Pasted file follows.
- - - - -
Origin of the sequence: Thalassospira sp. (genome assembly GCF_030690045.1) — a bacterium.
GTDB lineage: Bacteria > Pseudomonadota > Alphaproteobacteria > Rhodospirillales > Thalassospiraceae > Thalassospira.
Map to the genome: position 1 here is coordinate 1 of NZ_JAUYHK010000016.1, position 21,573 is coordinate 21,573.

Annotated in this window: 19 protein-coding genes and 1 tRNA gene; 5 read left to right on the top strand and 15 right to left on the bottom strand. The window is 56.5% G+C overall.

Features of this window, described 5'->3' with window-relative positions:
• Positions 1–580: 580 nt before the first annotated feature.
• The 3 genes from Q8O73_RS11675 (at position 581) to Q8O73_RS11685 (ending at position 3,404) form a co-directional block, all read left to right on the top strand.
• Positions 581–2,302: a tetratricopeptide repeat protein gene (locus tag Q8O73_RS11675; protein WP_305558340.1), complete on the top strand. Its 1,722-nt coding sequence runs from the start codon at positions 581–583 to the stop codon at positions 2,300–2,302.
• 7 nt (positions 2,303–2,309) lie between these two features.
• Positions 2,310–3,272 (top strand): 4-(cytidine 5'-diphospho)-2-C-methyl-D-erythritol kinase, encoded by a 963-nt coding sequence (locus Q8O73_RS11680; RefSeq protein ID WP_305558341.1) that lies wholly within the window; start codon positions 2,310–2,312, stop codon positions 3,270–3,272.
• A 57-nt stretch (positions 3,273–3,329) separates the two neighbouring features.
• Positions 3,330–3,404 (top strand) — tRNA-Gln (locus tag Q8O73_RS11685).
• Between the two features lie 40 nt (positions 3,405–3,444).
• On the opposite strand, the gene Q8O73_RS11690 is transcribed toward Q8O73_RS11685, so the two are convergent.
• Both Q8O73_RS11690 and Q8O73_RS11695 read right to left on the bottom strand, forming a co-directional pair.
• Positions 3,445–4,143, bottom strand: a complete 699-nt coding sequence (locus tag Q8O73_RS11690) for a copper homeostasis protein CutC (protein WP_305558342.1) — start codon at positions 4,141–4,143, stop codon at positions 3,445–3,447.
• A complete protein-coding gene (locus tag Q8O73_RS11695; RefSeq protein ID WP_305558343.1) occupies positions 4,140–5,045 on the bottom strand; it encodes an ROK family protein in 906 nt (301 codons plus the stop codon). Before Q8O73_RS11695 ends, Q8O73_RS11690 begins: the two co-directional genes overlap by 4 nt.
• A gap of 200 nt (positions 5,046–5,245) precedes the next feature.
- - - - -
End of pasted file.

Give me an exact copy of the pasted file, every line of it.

Origin of the sequence: Thalassospira sp. (genome assembly GCF_030690045.1) — a bacterium.
GTDB lineage: Bacteria > Pseudomonadota > Alphaproteobacteria > Rhodospirillales > Thalassospiraceae > Thalassospira.
Map to the genome: position 1 here is coordinate 1 of NZ_JAUYHK010000016.1, position 21,573 is coordinate 21,573.

Annotated in this window: 19 protein-coding genes and 1 tRNA gene; 5 read left to right on the top strand and 15 right to left on the bottom strand. The window is 56.5% G+C overall.

Features of this window, described 5'->3' with window-relative positions:
• Positions 1–580: 580 nt before the first annotated feature.
• The 3 genes from Q8O73_RS11675 (at position 581) to Q8O73_RS11685 (ending at position 3,404) form a co-directional block, all read left to right on the top strand.
• Positions 581–2,302: a tetratricopeptide repeat protein gene (locus tag Q8O73_RS11675; protein WP_305558340.1), complete on the top strand. Its 1,722-nt coding sequence runs from the start codon at positions 581–583 to the stop codon at positions 2,300–2,302.
• 7 nt (positions 2,303–2,309) lie between these two features.
• Positions 2,310–3,272 (top strand): 4-(cytidine 5'-diphospho)-2-C-methyl-D-erythritol kinase, encoded by a 963-nt coding sequence (locus Q8O73_RS11680; RefSeq protein ID WP_305558341.1) that lies wholly within the window; start codon positions 2,310–2,312, stop codon positions 3,270–3,272.
• A 57-nt stretch (positions 3,273–3,329) separates the two neighbouring features.
• Positions 3,330–3,404 (top strand) — tRNA-Gln (locus tag Q8O73_RS11685).
• Between the two features lie 40 nt (positions 3,405–3,444).
• On the opposite strand, the gene Q8O73_RS11690 is transcribed toward Q8O73_RS11685, so the two are convergent.
• Both Q8O73_RS11690 and Q8O73_RS11695 read right to left on the bottom strand, forming a co-directional pair.
• Positions 3,445–4,143, bottom strand: a complete 699-nt coding sequence (locus tag Q8O73_RS11690) for a copper homeostasis protein CutC (protein WP_305558342.1) — start codon at positions 4,141–4,143, stop codon at positions 3,445–3,447.
• A complete protein-coding gene (locus tag Q8O73_RS11695; RefSeq protein ID WP_305558343.1) occupies positions 4,140–5,045 on the bottom strand; it encodes an ROK family protein in 906 nt (301 codons plus the stop codon). Before Q8O73_RS11695 ends, Q8O73_RS11690 begins: the two co-directional genes overlap by 4 nt.
• A gap of 200 nt (positions 5,046–5,245) precedes the next feature.